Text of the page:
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Amber Inclusion/ Grasshopper

Learning more about grasshoppers, with the use of microscopes, is an enjoyable way to pass the time. Children can make their own scientific projects, involving grasshoppers, right in their own backyard. Portable field microscopes are handy scientific tools to have. This type of microscope can be used by children and adults alike.

Grasshoppers thrive on grassy fields. If your house has a grassy backyard, grasshoppers may live there. It is fun to chase and catch grasshoppers. Stealth and patience is needed in catching these quick-jumping insects. Children would enjoy the activity.

Grasshoppers belong to Order Orthoptera, Class Insecta, Phylum Arthropoda. They are usually colored brown and may have some darker markings. They possess two pairs of wings. Their forewings are relatively hard and narrow while their hind wings are membranous and large. They use their big hind legs to jump very high. The grasshopper's antennae, when measured using portable field microscopes, are not very long, usually twenty to twenty-four segments long. Records show that the longest grasshopper is about eleven centimeters long.

Their eyes are prominent in their head. Grasshoppers have five eyes. They possess unjointed pair of appendages at the end of their abdomen called cerci. Grasshoppers do not have ears. An organ called a tympanum helps them hear. Grasshoppers usually have two wing pairs. A microscope can be helpful in viewing these structures.

Grasshoppers go through incomplete metamorphosis. When the female grasshopper lays eggs, a paste-like liquid will be covering the eggs to protect them during winter time. Grasshopper nymphs can grow for about forty to sixty days before becoming adults.

Two types of grasshoppers exist: the short-horned and long-horned grasshoppers. The length of their antennae or feelers (which are also called horns) are what separates the two types. Short-horned grasshoppers are better known as locusts.

Adult Male and Female Grasshoppers

Young grasshoppers do not have wings. When they reach a later stage, the end of their thorax will contain wings that are visible as small pads. But how do adult male and female grasshoppers differ from each other? One difference can be found at the end of their abdomen. With the use of portable field microscopes, it was revealed that adult male grasshoppers contain a single unpaired plate at the end of their abdomen while adult female grasshoppers have two pairs of valves that are triangular in shape. The female grasshoppers use these two pairs of valves to dig in sand when laying eggs.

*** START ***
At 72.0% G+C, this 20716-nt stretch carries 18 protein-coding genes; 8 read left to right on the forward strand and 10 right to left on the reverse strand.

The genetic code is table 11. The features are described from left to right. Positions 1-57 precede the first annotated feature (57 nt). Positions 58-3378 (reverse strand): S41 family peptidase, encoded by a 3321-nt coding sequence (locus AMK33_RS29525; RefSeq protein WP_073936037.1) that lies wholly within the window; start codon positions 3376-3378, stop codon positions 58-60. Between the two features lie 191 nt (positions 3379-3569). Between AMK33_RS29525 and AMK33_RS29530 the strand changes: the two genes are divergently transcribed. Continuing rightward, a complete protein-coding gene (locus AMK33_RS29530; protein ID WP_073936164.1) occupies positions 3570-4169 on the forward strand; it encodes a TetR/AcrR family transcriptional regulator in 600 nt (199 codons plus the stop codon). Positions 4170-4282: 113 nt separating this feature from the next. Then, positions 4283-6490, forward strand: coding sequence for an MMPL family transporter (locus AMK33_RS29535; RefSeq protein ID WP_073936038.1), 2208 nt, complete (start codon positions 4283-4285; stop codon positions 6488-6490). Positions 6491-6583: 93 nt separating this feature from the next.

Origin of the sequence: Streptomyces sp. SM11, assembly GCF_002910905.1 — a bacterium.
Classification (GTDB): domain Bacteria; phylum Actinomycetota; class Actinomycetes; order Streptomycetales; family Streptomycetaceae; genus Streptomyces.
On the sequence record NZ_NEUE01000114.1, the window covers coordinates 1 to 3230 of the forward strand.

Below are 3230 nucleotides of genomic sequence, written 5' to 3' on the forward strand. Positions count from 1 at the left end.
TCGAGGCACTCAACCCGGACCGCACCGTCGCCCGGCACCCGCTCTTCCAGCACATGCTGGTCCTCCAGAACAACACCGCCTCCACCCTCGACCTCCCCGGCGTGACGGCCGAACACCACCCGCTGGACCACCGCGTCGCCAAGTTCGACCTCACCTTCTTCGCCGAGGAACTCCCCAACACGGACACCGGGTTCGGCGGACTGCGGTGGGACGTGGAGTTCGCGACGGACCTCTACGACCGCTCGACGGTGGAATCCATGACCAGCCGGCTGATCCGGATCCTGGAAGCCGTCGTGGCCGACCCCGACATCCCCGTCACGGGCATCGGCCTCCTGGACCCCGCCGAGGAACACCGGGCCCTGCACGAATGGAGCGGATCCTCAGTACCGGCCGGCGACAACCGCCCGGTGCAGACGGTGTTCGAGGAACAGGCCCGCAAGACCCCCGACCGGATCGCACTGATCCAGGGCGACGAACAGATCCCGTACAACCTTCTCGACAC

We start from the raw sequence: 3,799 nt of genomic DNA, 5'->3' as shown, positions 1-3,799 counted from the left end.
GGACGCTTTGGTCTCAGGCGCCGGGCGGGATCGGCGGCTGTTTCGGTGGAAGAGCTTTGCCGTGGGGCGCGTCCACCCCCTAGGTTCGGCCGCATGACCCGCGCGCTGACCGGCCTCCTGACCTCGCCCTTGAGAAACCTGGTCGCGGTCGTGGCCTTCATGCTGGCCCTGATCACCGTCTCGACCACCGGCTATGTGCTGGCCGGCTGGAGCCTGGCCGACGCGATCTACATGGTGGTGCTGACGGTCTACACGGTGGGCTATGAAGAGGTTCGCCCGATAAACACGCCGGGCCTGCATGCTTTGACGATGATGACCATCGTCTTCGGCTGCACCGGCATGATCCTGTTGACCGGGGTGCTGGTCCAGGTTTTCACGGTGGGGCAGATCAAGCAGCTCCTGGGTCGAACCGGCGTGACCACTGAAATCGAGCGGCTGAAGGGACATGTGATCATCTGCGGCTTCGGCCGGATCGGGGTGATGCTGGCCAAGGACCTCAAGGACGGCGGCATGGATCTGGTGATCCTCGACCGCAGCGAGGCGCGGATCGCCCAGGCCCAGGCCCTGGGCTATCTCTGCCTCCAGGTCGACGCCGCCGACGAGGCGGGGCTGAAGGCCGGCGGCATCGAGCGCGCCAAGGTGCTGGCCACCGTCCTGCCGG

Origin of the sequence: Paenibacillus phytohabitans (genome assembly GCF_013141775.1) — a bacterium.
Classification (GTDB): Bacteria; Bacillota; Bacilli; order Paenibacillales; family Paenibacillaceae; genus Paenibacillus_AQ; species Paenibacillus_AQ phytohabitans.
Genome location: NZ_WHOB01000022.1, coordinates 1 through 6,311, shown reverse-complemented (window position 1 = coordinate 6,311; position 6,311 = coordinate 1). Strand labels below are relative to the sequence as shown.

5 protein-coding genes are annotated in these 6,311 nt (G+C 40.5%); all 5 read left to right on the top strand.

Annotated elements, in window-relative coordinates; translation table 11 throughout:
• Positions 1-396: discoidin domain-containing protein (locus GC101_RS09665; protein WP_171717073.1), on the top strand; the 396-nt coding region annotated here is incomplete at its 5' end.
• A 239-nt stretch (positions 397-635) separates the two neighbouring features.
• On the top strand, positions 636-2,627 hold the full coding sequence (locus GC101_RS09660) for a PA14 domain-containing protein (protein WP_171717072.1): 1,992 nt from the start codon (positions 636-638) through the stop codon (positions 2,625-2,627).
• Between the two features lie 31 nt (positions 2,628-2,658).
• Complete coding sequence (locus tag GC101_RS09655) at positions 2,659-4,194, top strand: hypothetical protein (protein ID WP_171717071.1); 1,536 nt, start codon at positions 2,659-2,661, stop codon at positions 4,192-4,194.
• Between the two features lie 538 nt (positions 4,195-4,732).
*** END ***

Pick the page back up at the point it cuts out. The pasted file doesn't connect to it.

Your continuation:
Enemies of grasshoppers include beetles, birds, mice, snakes, and spiders. The greatest enemies of grasshoppers are the various kinds of flies laying their eggs near the grasshopper's eggs. This is because when the fly's eggs hatches, they will consume the grasshopper's eggs. Another dangerous enemy of the grasshopper is, believe it or not, the shoe! Imagine a grasshopper's situation after being stepped on by one!

Grasshoppers are very adept in escaping from their enemies. They do this by or hiding among leaves or the grass or jumping up and flying away. Have you ever tried catching grasshoppers in a field? If you do, then you'll know what I'm talking about. A brown liquid which is known by most kids and adults as "tobacco juice" is being spit by a grasshopper after it has been picked up. It was discovered, with the use of a microscope, that this liquid is a defense mechanism for the grasshoppers against other insects such as ants.

Grasshoppers can be found anywhere in the world. They commonly live in meadows, fields and just about anywhere as long as they can find liberal amounts of leaves for consumption. Grasshoppers are herbivores. Some grasshopper types are picky leaf eaters, they only eat a specific plant. Other grasshoppers will consume any type of plant they can find. Grasshoppers can destroy entire crops of clover, alfalfa, corn, cotton, and other grains. These cause millions of dollars in crop damages every year.

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Rare Grasshopper, Barklouse And Elongate Springtail In Dominican Amber
Rare Grasshopper, Barklouse And Elongate Springtail In Dominican Amber
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Other Amber Inclusions:
Amber Inside Amber, Ants, Amber Jewelry, Ant Larvae, Ant Pupa, Assassin Bugs, Bees, Beetles, Bristletails, Bugs, Caterpillars, Centipedes, Crickets, Earwigs, Eggs, Feathers, Fighting-Interacting-Carrying, Flies, Flowers & Buds, Gnats, Grasshoppers, Inchworms, Isopods, Jumping Plant Lice, Large Insects, Larvae, Leafhoppers, Leaves, Mammal Hair, Mating Insects, Microcosm (A Little World), Midges, Millipedes, Mites, Mites on Host, Mosquitos, Moths, Other Insects, Other Inclusions (Non-Insect), Other Botanical, Plant Hoppers, Praying Mantis, Pseudoscorpions, Psocids, Pupa and Larvae, Queen Ants, Rare/Unusual/Odd Inclusions, Roaches, Roots of Botanical, Scorpions, Seeds, Snails, Spiders, Spider Webs, Stalactites, Swarms, Termites, Thrips, Ticks, Twigs, Twisted Winged Parasites, Unusual Botanical, Webspinners (Zorapteran), Wasps, Water Bubbles (Enhydros), Weevils
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